Abstract Title

Session S-04C: Importance of Puget Sound Lowland Streams

Presenter/Author Information

Andrew McAninch, Wild Fish ConservancyFollow

Keywords

Freshwater

Start Date

1-5-2014 8:30 AM

End Date

1-5-2014 10:00 AM

Description

In Washington, local and state government agencies rely on WA Dept. of Natural Resources (WADNR) water type maps to identify and protect streams. WADNR acknowledges that their regulatory water type maps are inaccurate and not to be taken at face value, but most agencies don’t have the resources to groundtruth the regulatory maps within their jurisdictions. As a result, many streams are not likely to receive the protection they warrant under existing regulations and efforts to effectively identify and prioritize fish habitat restoration/protection projects are compromised. Since 2000 Wild Fish Conservancy has been performing systematic water type assessments throughout the Puget lowlands to describe the magnitude and extent of mapping errors in the WADNR water type maps. Understanding how the WADNR regulatory water type maps were developed, along with the results of our extensive field efforts, has allowed us to describe the conditions where WADNR regulatory maps are least-accurate. Further, we are able to estimate the extent to which small Puget Sound drainages are misrepresented or unrepresented in the regulatory maps. With this information, Wild Fish Conservancy is working with partners to develop a LiDAR-based water type model that better-predicts the location and classification of small Puget Sound streams.

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May 1st, 8:30 AM May 1st, 10:00 AM

Assessing Misrepresented Streams in Regulatory Water Type Maps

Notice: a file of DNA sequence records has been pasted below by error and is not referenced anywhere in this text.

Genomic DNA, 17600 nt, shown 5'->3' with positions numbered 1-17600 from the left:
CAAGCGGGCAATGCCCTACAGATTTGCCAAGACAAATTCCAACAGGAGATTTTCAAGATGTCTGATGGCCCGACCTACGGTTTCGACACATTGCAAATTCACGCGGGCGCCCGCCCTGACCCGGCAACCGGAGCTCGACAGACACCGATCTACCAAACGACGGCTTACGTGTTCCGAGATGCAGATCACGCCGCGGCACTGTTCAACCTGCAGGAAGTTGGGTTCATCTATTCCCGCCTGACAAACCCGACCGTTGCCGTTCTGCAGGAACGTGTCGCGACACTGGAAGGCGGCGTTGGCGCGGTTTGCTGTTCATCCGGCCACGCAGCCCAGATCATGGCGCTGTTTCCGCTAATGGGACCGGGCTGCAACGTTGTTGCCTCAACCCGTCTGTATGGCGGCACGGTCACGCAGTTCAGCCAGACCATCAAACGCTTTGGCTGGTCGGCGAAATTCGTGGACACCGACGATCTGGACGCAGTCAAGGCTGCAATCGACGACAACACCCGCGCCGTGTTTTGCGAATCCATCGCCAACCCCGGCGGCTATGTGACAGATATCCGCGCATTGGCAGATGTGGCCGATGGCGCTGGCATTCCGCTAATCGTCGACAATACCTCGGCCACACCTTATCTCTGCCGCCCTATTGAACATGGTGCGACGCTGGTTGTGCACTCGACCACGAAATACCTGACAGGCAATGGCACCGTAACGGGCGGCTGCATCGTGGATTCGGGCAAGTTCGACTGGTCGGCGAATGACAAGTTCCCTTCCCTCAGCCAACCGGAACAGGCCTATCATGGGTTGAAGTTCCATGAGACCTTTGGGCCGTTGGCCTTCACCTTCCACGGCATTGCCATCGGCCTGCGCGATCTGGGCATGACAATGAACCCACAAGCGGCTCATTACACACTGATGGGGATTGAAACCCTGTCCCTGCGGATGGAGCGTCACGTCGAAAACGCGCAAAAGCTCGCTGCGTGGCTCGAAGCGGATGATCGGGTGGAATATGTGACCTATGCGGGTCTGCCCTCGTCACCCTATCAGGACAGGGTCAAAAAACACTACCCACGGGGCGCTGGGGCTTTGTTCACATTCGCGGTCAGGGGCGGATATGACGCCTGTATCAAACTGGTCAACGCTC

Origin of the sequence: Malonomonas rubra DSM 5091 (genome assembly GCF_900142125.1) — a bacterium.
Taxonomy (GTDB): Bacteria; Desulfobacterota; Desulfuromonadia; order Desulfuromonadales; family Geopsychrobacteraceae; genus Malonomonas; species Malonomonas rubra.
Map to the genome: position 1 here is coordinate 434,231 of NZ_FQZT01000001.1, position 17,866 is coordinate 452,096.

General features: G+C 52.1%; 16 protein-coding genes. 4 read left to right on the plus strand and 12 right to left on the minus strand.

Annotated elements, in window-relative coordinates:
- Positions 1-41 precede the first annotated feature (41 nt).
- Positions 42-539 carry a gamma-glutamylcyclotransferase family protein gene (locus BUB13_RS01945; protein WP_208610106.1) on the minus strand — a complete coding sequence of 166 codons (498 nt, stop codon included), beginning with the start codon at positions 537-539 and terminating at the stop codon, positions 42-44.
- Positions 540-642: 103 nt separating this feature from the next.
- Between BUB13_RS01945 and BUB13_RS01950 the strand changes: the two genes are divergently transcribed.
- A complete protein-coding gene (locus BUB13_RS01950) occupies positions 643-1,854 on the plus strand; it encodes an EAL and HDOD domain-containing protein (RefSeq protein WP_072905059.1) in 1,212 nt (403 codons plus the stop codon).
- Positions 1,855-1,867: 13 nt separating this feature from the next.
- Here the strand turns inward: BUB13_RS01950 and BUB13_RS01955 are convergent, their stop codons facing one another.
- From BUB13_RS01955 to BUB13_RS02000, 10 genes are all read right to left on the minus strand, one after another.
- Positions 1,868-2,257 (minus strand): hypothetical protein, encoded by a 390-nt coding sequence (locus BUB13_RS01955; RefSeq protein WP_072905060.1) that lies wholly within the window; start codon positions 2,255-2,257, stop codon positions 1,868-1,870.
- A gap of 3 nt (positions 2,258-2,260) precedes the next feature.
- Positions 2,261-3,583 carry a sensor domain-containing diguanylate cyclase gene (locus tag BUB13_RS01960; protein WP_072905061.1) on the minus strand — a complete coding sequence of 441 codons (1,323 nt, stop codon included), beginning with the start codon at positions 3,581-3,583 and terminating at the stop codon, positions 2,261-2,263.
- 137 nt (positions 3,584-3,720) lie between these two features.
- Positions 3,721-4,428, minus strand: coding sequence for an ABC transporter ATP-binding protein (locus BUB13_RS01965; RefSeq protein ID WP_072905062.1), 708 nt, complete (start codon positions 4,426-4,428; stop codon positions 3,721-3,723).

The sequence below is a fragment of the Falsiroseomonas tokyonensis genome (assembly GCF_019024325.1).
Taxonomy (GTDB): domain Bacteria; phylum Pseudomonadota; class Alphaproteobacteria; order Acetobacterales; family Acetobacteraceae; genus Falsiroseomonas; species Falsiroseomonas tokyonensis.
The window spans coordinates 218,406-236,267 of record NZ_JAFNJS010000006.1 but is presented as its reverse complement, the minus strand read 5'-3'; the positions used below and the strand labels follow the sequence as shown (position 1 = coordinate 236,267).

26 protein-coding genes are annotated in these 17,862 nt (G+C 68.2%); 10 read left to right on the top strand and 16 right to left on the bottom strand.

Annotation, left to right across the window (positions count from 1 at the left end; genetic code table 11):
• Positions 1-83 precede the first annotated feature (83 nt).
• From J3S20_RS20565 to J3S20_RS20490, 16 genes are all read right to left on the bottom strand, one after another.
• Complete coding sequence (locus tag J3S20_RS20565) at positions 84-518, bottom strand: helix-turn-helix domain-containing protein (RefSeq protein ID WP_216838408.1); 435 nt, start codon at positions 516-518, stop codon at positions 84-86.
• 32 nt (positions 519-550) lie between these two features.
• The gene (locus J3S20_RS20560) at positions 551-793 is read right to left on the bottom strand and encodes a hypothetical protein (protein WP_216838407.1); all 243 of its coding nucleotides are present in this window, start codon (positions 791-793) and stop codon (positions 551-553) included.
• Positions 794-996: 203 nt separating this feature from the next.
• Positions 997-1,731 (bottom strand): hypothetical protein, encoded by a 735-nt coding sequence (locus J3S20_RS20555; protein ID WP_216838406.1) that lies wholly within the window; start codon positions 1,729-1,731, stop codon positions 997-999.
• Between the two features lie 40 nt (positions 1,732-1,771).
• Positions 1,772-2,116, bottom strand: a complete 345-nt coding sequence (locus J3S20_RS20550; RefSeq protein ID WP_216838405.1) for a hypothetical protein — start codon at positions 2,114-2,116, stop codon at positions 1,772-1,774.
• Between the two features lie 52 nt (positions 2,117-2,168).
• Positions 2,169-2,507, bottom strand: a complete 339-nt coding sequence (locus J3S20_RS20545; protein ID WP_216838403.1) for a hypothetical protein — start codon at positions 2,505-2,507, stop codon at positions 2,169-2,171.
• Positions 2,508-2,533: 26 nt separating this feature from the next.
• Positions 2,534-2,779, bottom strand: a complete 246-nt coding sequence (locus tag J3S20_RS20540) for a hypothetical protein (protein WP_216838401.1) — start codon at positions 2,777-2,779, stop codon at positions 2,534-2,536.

Room 606

In Washington, local and state government agencies rely on WA Dept. of Natural Resources (WADNR) water type maps to identify and protect streams. WADNR acknowledges that their regulatory water type maps are inaccurate and not to be taken at face value, but most agencies don’t have the resources to groundtruth the regulatory maps within their jurisdictions. As a result, many streams are not likely to receive the protection they warrant under existing regulations and efforts to effectively identify and prioritize fish habitat restoration/protection projects are compromised. Since 2000 Wild Fish Conservancy has been performing systematic water type assessments throughout the Puget lowlands to describe the magnitude and extent of mapping errors in the WADNR water type maps. Understanding how the WADNR regulatory water type maps were developed, along with the results of our extensive field efforts, has allowed us to describe the conditions where WADNR regulatory maps are least-accurate. Further, we are able to estimate the extent to which small Puget Sound drainages are misrepresented or unrepresented in the regulatory maps. With this information, Wild Fish Conservancy is working with partners to develop a LiDAR-based water type model that better-predicts the location and classification of small Puget Sound streams.